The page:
OTA update: Orbitz makes hotel-search improvements

By JD Rinne
October 3, 2012

In the past, Orbitz has earned our kudos in the past for its customer-friendly attitude. The company's Price Assurance program sends an automatic refund if another Orbitz customer books the same hotel room for the same night for less. And with the Enhanced Low Price Guarantee (which we blogged about last fall) travelers who find their hotel room for a lower price on another site can get a refund for the difference and a $50 discount on a future Orbitz booking. Plus, Orbitz also shows up-front prices with taxes and fees included—a particularly nice feature for us budget travelers.

Orbitz was founded as an airline-booking site 10 years ago and has lost a little ground to other huge OTAs who have focused on hotel bookings, like Expedia and Priceline. Orbitz CEO Barney Harford was quoted in the Chicago Tribune recently, saying his focus for the past year has been: "hotel, hotel, hotel."

So, it's no wonder Orbitz is working to improve its hotel search. Now, let's get to the good stuff!

What's new: Orbitz now displays its hotel search results in a pleasing, easy-to-navigate template. Each hotel has "tabs" that you can click on to get photos, a list of amenities, and a map. You can "save" hotels to go back to later, and of course you can sort all results by lowest price, star rating, or location.

Here's what's exciting, at least for a quick decision-maker like me: You can compare hotels side-by-side on the same web page, without having to navigate away. For instance, I decided to check out hotels in Paris. In the "photos" tab, I found a photo of a guestroom in each hotel. By scrolling down, I could quickly look at what my room would look like in each hotel, without having to click elsewhere (or line up different web browsers, which I have admittedly done before).

This gets even cooler when you use Google Street View. Within the same framework of the search-results page, you can click on the "map" tab and then click on "street view." Spin it around and see what the hotel environs are. I was completely in love with a hotel on the outskirts of Paris (an all-suites property that started at just $133!) until I realized, via street view, that this place was right by the airport. Like, depressingly close—I could see the airport in street view.

Naturally, Orbitz's new look and feel isn't perfect; I wish there was an "under $200" search option, which would be great for budget travelers. Also, comparing hotels side-by-side is certainly nice, but there's no way to move the hotels around within the search results, so there's still a lot of scrolling. And I couldn't figure out how to get into my saved hotels and compare those side-by-side—the saved hotels appear as just a list.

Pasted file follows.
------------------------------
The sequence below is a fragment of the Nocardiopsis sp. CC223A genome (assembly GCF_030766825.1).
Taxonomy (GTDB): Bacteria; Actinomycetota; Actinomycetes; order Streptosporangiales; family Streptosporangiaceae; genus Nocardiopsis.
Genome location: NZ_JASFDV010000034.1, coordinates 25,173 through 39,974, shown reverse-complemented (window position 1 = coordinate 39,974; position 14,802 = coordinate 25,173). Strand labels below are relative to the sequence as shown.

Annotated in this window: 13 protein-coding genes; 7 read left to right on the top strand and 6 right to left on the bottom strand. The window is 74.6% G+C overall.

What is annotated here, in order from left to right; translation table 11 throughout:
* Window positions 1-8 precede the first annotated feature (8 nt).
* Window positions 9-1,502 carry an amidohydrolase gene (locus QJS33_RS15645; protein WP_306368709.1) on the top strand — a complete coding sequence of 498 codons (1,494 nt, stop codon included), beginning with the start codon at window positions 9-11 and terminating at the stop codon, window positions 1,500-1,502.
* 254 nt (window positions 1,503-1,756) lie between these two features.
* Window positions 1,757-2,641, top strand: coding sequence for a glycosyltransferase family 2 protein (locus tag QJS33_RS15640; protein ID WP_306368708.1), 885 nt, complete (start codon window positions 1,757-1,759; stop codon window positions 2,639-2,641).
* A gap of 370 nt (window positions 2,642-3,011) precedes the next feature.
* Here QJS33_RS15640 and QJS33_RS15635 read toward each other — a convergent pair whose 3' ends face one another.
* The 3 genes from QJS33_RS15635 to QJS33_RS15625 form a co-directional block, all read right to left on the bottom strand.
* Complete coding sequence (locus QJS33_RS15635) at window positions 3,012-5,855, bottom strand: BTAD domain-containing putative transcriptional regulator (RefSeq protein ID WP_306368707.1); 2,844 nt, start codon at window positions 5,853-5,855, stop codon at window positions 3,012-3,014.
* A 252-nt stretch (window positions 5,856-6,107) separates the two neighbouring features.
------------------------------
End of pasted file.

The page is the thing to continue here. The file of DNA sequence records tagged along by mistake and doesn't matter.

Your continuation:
But, overall, it's great to see a huge OTA like Orbitz freshen up its look. The question is, what do you think? What else would you like to see from Orbitz in the future?

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A peek behind the scenes at Budget Travel

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Hidden airline fees to become thing of the past?

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Mark your calendar: Museum Day means free admission

On Saturday, September 25, Smithsonian is hosting its sixth-annual Museum Day, with hundreds of cultural institutions around the country offering free admission. Tickets are available now. All you have to do is go to the Museum Day site and fill out the form, and your ticket will be e-mailed to you. Print it out and bring it to your museum of choice; it's good for free general admission for two people at any one participating museum. (Note: You have to designate which museum you'll be visiting when you sign up for the ticket. And only one ticket per household is allowed.) As of right now, 940 museums have signed on, with an expected 1,500 to be taking part by the actual day of the event. Last year, over 300,000 museumgoers visited the 1,300 participating institutions. To decide where to spend your time that day, use the site's museum finder. And for the first time, this year's sponsor, Toyota, is providing on-site activities, including docent tours, interactive trivia contests, and giveaways, at five of the museums: the Dallas Museum of Art (normal admission $10); the Adler Planetarium in Chicago ($10); the Autry National Center in L.A. ($9); the Tower Hill Botanic Garden in Boylston, Mass. ($10); and the Tampa Museum of Art ($10). A few others you may want to check out: • The OZ Museum, in Wamego, Kans. ($7). "There's no place like" this tribute to all things Dorothy and friends. • Scotchtown, in Beaverdam, Va. ($8). No, this isn't a liquor-lover's paradise; it's the home of founding father Patrick Henry, of "Give me liberty, or give me death!" fame. • The Pro Football Hall of Fame, in Canton, Ohio ($20). Museum Day falls as the NFL season is just getting started, and on the heels of the August 7 enshrinement of the Hall's Class of 2010, which includes Jerry Rice and Emmitt Smith. • The Intrepid Sea, Air & Space Museum, in New York City ($22). Renovated just two years ago, the historic aircraft carrier is one of the best values, saving you $22! • The Atomic Testing Museum, in Las Vegas ($12). The once top-secret nuclear test site, just a mile from the Strip, offers a radiation-free simulation of what it was like to watch an atomic explosion, complete with vibrating seats and a blast of air. Bonus: If you're feeling a little more like the great outdoors, September 25 is also Public Lands Day, one of the few days during the year when nearly 150 of the country's national parks that normally charge admission ($3-$25) are free.